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US 'performance' politics fuels crisis: China Daily editorial | Updated: 2024-03-12 20:34
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Michael Fakhri, UN special rapporteur on the right to food, has hit the nail on the head. Speaking of the United States' recent food aid measures for the Palestinians in Gaza at a meeting of the United Nations Human Rights Council in Geneva last week, he said they were a "performance" for a domestic audience in the US with the presidential election coming up.

That's the only rational coherent interpretation for these aid announcements, he said, because "from a humanitarian perspective, from an international perspective, from a human rights perspective", the aid is "absurd in a dark, cynical way", given the US' military aid to Israel continues.

No wonder Fakhri tried to remind the world in the Geneva meeting that Israel is destroying Gaza's food system as part of a broader "starvation campaign", as Tel Aviv is weaponizing its control of the food aid to the Palestinians in Gaza.

At least 30,800 Palestinians have been killed and over 72,298 injured amid mass destruction and shortages of necessities, according to Palestinian sources. Meanwhile, the Israeli military has pushed 85 percent of Gaza's population into internal displacement amid acute shortages of food, clean water and medicine, while 60 percent of the enclave's infrastructure has been damaged or destroyed, according to the UN.

The hypocrisy of the Joe Biden administration when it comes to food aid to the Gaza refugees is also evidenced by it wearing the same pants with Tel Aviv in obstructing the functioning of the United Nations Relief and Works Agency for Palestine Refugees in the Near East in Gaza, and it insisting that Israel be in charge of inspecting and controlling all aid to the refugees, which actually takes the form of Israeli trickle irrigation, leaving the majority of Gaza's 2 million residents in a state of quasi famine.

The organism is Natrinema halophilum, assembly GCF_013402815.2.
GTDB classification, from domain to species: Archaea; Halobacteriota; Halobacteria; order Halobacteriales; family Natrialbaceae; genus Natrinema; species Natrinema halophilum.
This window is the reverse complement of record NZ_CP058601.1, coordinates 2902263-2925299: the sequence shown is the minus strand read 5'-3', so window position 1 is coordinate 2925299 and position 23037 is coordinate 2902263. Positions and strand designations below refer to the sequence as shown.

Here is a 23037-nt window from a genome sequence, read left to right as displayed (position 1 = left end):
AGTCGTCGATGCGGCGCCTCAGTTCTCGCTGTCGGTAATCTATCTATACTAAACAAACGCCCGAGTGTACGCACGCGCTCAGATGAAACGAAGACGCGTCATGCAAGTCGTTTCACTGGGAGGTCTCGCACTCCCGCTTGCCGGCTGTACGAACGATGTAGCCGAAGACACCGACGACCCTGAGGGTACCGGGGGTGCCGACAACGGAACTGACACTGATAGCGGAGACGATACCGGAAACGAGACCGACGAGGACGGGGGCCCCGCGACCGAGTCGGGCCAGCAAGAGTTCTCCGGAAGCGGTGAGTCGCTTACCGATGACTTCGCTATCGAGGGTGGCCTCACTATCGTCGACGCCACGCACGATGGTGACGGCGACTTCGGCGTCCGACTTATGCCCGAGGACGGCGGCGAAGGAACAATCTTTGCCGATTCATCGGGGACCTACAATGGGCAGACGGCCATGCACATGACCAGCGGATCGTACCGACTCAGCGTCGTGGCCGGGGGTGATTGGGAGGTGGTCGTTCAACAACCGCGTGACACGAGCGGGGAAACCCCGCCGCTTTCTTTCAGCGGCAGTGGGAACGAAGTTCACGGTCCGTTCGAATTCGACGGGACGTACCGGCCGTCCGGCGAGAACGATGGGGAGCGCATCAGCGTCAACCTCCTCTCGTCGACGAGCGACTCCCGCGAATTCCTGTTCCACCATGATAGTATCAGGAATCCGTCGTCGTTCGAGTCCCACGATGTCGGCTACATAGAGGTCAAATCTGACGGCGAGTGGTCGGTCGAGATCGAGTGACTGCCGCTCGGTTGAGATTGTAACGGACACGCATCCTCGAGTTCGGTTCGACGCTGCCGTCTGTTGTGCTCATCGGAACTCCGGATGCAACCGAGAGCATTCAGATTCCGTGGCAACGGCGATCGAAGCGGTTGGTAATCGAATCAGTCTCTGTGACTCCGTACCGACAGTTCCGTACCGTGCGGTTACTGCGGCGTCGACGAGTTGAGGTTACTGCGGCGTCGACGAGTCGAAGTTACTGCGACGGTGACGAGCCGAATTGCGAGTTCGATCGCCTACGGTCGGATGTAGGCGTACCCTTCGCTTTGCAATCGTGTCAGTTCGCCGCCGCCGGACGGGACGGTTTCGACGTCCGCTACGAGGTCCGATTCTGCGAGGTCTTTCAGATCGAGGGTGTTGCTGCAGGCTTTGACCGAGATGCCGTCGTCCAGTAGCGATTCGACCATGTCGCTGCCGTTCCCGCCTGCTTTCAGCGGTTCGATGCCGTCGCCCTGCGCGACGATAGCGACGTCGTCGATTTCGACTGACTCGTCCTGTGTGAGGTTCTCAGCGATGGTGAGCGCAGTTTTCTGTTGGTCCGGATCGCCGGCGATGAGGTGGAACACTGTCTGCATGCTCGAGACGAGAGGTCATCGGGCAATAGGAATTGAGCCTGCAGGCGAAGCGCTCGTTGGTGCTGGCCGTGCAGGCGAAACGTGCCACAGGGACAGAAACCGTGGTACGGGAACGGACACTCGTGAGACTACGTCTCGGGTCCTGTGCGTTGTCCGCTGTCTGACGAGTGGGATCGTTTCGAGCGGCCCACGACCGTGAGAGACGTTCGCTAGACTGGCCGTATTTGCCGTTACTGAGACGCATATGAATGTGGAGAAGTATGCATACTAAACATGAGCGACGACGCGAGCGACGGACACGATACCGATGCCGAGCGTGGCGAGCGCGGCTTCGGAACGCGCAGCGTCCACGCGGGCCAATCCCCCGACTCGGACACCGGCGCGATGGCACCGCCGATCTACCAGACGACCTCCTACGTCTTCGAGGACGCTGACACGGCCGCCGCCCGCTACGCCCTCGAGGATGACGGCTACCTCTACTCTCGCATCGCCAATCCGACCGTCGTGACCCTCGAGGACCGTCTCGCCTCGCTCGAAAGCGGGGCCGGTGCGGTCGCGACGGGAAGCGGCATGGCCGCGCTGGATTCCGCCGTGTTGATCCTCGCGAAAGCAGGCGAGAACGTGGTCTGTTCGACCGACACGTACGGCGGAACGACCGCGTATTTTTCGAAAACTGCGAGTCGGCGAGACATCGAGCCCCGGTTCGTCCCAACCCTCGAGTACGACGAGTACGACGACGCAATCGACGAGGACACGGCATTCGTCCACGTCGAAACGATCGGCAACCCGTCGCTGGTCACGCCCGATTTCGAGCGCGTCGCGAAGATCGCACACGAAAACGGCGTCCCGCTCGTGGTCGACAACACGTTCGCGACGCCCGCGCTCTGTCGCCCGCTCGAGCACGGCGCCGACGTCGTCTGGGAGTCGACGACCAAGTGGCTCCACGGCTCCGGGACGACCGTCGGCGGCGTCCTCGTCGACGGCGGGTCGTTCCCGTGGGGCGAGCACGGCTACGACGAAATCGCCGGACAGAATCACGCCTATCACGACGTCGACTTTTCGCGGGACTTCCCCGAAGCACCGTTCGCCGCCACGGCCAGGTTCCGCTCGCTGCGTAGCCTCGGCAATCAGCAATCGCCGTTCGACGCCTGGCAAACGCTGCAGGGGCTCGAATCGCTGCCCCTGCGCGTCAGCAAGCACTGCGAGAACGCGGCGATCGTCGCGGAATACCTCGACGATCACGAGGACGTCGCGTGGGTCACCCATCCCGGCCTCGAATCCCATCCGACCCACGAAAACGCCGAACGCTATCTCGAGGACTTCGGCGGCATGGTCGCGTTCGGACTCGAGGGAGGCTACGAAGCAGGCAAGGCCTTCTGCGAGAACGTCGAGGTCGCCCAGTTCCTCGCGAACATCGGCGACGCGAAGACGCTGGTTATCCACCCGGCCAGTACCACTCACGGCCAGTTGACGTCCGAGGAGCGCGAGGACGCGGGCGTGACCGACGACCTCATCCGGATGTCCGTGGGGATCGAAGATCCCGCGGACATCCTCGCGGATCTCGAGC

The absurdity of the US providing humanitarian aid to one side while providing weapons to the other exposes the self-serving callousness at the heart of US politics, in which human suffering, whether at home or overseas, is simply collateral damage for the partisan struggle.

The two parties' divergent attitudes toward the ongoing Ukraine crisis, another instance of US-orchestrated geopolitical carnage, is a further telling illustration of the "performance" politics that now prevails in the US, with the two parties vying to make it an issue for their electioneering.

With the Republicans holding a military aid package hostage to immigration action on the country's southern border, the Biden administration is packaging support for Israel's "self-defense campaign" as a means to advance the US' geopolitical interests in the Middle East against the backdrop of its broader agenda targeting Iran and Russia.

The protraction of the Gaza and Ukraine crises would be regarded as spillover effects of the US' incorrigible partisan struggle.

Both parties in the US should show they retain some humanity by opposing and condemning Israel's acts against civilians and international law. They should set aside their one-upmanship and call on Israel to stop its military operations as soon as possible and do everything possible to prevent a more devastating humanitarian disaster unfolding.

Likewise, the two parties should stop trying to gain political advantage from the bloodshed in Ukraine and instead try to play a constructive role in securing a political settlement to the crisis, which has already caused immense direct and indirect suffering.

There is a lot of talk in Washington about morality. Those in Congress would do well to act on Schopenhauer's observation that compassion is the basis of morality.

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